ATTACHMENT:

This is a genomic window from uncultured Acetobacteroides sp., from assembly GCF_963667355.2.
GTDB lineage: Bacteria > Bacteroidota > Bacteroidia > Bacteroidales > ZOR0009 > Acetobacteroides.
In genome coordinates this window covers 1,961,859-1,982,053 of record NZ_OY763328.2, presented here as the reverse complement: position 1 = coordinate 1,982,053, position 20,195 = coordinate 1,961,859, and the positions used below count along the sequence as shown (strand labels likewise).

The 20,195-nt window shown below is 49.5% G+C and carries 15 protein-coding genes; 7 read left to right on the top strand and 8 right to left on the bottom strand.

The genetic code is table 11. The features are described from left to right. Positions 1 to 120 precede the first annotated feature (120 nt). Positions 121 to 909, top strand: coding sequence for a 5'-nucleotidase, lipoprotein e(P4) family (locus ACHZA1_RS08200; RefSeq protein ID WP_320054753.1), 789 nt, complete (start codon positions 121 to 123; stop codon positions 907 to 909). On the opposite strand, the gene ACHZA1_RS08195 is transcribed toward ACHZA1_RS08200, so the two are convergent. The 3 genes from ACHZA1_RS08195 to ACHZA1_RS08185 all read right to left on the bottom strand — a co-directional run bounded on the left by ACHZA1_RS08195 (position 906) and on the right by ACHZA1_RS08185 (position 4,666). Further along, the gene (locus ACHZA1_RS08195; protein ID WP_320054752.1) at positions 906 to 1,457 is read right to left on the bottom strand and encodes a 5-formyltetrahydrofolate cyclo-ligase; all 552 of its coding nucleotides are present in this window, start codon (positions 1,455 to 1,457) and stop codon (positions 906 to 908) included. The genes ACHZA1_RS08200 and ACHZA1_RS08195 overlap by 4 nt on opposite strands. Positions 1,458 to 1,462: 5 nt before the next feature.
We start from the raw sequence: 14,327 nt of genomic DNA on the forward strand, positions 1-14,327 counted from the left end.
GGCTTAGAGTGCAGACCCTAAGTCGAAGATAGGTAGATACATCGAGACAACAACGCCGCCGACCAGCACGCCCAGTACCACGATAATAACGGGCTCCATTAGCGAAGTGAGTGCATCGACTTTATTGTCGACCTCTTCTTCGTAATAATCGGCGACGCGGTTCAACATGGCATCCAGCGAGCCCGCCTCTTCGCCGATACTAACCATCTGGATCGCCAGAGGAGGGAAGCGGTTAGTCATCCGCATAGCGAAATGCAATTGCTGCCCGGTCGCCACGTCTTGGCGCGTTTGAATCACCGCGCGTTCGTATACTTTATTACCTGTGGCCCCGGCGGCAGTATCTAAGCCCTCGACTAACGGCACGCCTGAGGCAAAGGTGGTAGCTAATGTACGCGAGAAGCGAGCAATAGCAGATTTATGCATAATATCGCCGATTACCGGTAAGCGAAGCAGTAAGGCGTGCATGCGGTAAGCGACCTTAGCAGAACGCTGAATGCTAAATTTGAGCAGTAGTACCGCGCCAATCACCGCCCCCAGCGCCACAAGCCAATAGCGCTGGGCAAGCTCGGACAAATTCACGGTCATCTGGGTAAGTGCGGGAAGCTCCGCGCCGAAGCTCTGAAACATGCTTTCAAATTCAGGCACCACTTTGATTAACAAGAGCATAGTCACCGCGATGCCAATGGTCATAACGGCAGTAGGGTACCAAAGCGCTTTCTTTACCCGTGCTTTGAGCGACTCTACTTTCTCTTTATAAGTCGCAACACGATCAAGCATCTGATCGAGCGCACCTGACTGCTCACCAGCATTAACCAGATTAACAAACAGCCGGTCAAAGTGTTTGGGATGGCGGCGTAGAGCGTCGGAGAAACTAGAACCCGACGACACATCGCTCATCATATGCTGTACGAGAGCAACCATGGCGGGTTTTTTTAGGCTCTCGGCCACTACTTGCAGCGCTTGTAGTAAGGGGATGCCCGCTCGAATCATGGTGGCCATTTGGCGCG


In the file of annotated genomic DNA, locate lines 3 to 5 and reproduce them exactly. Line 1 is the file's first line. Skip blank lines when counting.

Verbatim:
In genome coordinates this window covers 1,961,859-1,982,053 of record NZ_OY763328.2, presented here as the reverse complement: position 1 = coordinate 1,982,053, position 20,195 = coordinate 1,961,859, and the positions used below count along the sequence as shown (strand labels likewise).

The 20,195-nt window shown below is 49.5% G+C and carries 15 protein-coding genes; 7 read left to right on the top strand and 8 right to left on the bottom strand.

The genetic code is table 11. The features are described from left to right. Positions 1 to 120 precede the first annotated feature (120 nt). Positions 121 to 909, top strand: coding sequence for a 5'-nucleotidase, lipoprotein e(P4) family (locus ACHZA1_RS08200; RefSeq protein ID WP_320054753.1), 789 nt, complete (start codon positions 121 to 123; stop codon positions 907 to 909). On the opposite strand, the gene ACHZA1_RS08195 is transcribed toward ACHZA1_RS08200, so the two are convergent. The 3 genes from ACHZA1_RS08195 to ACHZA1_RS08185 all read right to left on the bottom strand — a co-directional run bounded on the left by ACHZA1_RS08195 (position 906) and on the right by ACHZA1_RS08185 (position 4,666). Further along, the gene (locus ACHZA1_RS08195; protein ID WP_320054752.1) at positions 906 to 1,457 is read right to left on the bottom strand and encodes a 5-formyltetrahydrofolate cyclo-ligase; all 552 of its coding nucleotides are present in this window, start codon (positions 1,455 to 1,457) and stop codon (positions 906 to 908) included. The genes ACHZA1_RS08200 and ACHZA1_RS08195 overlap by 4 nt on opposite strands. Positions 1,458 to 1,462: 5 nt before the next feature.